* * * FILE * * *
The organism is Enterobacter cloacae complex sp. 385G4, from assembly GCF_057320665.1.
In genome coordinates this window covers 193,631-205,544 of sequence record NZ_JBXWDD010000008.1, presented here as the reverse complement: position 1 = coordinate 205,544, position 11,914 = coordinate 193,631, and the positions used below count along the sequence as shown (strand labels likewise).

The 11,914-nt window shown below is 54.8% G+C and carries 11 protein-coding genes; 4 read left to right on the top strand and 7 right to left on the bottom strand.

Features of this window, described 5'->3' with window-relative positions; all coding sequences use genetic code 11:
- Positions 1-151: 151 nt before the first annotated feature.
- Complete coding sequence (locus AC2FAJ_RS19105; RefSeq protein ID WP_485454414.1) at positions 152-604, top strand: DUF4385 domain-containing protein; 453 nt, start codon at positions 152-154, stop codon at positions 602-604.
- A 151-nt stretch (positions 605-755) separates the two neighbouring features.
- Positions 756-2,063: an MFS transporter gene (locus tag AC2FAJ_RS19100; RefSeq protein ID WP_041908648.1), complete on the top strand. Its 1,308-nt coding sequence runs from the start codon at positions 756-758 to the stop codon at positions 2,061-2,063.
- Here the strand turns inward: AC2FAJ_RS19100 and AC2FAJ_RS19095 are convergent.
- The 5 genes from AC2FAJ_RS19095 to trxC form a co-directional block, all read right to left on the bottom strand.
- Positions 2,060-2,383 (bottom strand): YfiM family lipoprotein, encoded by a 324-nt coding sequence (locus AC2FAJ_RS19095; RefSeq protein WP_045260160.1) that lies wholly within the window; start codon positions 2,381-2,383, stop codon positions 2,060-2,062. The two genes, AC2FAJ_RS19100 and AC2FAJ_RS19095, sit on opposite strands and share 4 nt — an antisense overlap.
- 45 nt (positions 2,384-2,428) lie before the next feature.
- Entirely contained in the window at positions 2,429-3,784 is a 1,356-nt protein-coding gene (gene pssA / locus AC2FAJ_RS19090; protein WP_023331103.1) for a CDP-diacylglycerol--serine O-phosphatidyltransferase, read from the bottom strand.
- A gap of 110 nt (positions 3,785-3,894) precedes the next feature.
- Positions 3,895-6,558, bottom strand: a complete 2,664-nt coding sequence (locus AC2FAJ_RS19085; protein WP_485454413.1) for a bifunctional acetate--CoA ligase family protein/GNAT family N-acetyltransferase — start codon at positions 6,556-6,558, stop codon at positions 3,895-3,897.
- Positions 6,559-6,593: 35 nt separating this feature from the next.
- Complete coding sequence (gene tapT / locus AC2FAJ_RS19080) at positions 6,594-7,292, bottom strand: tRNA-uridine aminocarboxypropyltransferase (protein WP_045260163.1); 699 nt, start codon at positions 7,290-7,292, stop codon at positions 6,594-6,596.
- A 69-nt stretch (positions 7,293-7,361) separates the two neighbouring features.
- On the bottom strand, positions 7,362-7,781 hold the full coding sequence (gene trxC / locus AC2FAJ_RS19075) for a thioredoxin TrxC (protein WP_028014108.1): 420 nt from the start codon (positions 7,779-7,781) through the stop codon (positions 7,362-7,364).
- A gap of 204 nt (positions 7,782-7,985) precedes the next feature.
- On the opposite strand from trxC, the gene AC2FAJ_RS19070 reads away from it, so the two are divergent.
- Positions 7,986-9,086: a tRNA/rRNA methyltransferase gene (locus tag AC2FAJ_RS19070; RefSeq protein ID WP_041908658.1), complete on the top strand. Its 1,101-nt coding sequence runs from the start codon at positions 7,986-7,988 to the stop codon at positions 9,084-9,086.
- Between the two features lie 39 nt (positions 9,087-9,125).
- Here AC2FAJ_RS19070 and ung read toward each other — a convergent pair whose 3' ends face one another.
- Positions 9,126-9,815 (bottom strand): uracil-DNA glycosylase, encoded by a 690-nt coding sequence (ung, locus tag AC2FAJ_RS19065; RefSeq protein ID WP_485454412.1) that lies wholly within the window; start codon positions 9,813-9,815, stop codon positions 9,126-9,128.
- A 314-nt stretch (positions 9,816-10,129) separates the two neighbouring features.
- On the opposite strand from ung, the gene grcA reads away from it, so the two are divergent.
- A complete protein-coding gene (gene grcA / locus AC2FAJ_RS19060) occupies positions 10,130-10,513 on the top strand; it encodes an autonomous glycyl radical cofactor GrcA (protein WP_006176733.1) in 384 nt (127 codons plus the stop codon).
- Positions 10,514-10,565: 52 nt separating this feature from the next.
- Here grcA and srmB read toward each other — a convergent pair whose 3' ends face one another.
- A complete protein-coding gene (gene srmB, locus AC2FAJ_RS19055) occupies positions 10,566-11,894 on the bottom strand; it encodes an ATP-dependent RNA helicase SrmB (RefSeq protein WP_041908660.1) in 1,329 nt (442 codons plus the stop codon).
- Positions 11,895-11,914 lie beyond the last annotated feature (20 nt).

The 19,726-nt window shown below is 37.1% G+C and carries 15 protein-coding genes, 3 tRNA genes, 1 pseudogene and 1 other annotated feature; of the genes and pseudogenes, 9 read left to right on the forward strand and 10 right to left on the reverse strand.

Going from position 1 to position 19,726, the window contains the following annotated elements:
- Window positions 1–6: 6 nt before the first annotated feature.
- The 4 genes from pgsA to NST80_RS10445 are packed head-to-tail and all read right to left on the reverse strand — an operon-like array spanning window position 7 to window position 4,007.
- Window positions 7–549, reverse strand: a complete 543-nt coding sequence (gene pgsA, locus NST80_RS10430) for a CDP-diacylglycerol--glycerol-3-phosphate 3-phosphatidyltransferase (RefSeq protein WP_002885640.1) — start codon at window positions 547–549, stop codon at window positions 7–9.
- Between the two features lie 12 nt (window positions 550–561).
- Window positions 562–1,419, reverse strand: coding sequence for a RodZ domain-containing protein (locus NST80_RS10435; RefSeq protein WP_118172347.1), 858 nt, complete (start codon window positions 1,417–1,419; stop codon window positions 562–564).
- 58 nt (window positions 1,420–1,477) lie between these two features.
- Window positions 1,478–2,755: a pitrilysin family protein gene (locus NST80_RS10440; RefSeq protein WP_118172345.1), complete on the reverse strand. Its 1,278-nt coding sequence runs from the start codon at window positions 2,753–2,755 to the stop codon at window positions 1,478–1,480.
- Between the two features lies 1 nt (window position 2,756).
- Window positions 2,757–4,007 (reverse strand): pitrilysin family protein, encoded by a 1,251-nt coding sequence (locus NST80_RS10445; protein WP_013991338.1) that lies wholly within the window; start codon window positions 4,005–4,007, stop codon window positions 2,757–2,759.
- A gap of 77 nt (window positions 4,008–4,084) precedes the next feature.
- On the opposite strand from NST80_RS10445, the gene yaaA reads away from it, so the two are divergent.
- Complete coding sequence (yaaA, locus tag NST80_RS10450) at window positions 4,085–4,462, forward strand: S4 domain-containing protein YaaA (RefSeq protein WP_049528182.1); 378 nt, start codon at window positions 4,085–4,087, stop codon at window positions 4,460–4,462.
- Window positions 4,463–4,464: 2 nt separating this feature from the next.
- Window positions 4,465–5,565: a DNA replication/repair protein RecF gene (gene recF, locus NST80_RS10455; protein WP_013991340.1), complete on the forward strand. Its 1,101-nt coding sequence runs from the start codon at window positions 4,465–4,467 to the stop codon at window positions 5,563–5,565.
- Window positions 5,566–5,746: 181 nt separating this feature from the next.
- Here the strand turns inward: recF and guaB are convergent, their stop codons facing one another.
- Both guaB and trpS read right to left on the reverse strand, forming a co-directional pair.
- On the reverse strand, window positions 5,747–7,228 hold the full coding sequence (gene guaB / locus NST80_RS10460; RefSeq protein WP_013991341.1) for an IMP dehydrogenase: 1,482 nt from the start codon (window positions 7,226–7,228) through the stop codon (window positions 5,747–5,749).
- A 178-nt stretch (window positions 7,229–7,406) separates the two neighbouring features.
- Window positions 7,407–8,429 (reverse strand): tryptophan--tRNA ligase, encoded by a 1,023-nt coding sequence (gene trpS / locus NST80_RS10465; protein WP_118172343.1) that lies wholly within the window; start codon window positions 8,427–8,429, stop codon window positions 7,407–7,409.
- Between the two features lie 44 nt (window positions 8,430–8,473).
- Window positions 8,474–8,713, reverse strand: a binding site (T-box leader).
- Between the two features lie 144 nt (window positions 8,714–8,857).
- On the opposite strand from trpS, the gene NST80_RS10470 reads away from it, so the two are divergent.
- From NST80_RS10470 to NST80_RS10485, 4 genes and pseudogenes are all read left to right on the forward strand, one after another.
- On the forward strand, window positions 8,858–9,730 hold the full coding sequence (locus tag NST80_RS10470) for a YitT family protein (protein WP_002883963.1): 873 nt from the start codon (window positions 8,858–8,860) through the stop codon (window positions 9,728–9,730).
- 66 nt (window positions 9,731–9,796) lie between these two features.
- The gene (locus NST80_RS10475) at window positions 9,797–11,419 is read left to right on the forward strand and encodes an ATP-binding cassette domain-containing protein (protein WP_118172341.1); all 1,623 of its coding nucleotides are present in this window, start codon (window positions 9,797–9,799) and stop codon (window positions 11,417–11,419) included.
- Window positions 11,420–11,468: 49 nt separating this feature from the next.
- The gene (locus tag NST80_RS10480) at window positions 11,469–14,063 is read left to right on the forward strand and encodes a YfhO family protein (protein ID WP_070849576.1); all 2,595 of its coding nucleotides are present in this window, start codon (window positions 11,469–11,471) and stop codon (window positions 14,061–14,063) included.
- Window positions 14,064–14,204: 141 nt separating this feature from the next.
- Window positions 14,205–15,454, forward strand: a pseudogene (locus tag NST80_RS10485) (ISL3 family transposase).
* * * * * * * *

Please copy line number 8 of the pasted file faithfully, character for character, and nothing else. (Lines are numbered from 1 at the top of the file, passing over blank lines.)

- Positions 756-2,063: an MFS transporter gene (locus tag AC2FAJ_RS19100; RefSeq protein ID WP_041908648.1), complete on the top strand. Its 1,308-nt coding sequence runs from the start codon at positions 756-758 to the stop codon at positions 2,061-2,063.